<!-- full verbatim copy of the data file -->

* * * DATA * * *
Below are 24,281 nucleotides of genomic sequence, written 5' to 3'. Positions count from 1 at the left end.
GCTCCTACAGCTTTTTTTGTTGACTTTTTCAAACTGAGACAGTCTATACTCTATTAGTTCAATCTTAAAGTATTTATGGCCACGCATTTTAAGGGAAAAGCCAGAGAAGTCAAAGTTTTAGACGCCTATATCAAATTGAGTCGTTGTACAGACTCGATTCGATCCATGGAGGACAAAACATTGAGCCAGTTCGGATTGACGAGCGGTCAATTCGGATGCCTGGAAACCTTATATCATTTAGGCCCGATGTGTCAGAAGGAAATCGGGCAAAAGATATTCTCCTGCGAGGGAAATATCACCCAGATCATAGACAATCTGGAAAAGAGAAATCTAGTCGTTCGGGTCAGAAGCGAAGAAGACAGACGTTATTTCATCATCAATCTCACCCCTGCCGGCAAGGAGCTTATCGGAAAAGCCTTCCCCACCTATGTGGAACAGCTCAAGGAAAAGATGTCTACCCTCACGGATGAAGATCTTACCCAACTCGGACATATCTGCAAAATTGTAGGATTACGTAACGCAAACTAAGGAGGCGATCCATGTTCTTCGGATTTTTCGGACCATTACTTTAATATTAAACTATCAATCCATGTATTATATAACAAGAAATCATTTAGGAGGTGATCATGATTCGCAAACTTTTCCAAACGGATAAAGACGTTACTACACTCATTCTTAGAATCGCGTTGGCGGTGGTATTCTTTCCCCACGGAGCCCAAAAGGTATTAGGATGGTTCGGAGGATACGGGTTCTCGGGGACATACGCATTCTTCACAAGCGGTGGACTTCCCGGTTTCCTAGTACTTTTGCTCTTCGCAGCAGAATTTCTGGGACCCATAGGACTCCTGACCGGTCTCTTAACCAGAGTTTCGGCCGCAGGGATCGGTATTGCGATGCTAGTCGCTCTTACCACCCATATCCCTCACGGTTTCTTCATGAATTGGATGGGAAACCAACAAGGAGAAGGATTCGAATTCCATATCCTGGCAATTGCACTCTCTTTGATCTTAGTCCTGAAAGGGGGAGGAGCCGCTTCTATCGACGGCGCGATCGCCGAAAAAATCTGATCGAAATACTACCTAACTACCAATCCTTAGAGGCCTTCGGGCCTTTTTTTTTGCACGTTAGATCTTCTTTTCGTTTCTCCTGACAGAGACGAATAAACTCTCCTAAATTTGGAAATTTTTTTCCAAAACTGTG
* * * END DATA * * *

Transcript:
Below are 24,281 nucleotides of genomic sequence, written 5' to 3'. Positions count from 1 at the left end.
GCTCCTACAGCTTTTTTTGTTGACTTTTTCAAACTGAGACAGTCTATACTCTATTAGTTCAATCTTAAAGTATTTATGGCCACGCATTTTAAGGGAAAAGCCAGAGAAGTCAAAGTTTTAGACGCCTATATCAAATTGAGTCGTTGTACAGACTCGATTCGATCCATGGAGGACAAAACATTGAGCCAGTTCGGATTGACGAGCGGTCAATTCGGATGCCTGGAAACCTTATATCATTTAGGCCCGATGTGTCAGAAGGAAATCGGGCAAAAGATATTCTCCTGCGAGGGAAATATCACCCAGATCATAGACAATCTGGAAAAGAGAAATCTAGTCGTTCGGGTCAGAAGCGAAGAAGACAGACGTTATTTCATCATCAATCTCACCCCTGCCGGCAAGGAGCTTATCGGAAAAGCCTTCCCCACCTATGTGGAACAGCTCAAGGAAAAGATGTCTACCCTCACGGATGAAGATCTTACCCAACTCGGACATATCTGCAAAATTGTAGGATTACGTAACGCAAACTAAGGAGGCGATCCATGTTCTTCGGATTTTTCGGACCATTACTTTAATATTAAACTATCAATCCATGTATTATATAACAAGAAATCATTTAGGAGGTGATCATGATTCGCAAACTTTTCCAAACGGATAAAGACGTTACTACACTCATTCTTAGAATCGCGTTGGCGGTGGTATTCTTTCCCCACGGAGCCCAAAAGGTATTAGGATGGTTCGGAGGATACGGGTTCTCGGGGACATACGCATTCTTCACAAGCGGTGGACTTCCCGGTTTCCTAGTACTTTTGCTCTTCGCAGCAGAATTTCTGGGACCCATAGGACTCCTGACCGGTCTCTTAACCAGAGTTTCGGCCGCAGGGATCGGTATTGCGATGCTAGTCGCTCTTACCACCCATATCCCTCACGGTTTCTTCATGAATTGGATGGGAAACCAACAAGGAGAAGGATTCGAATTCCATATCCTGGCAATTGCACTCTCTTTGATCTTAGTCCTGAAAGGGGGAGGAGCCGCTTCTATCGACGGCGCGATCGCCGAAAAAATCTGATCGAAATACTACCTAACTACCAATCCTTAGAGGCCTTCGGGCCTTTTTTTTTGCACGTTAGATCTTCTTTTCGTTTCTCCTGACAGAGACGAATAAACTCTCCTAAATTTGGAAATTTTTTTCCAAAACTGTG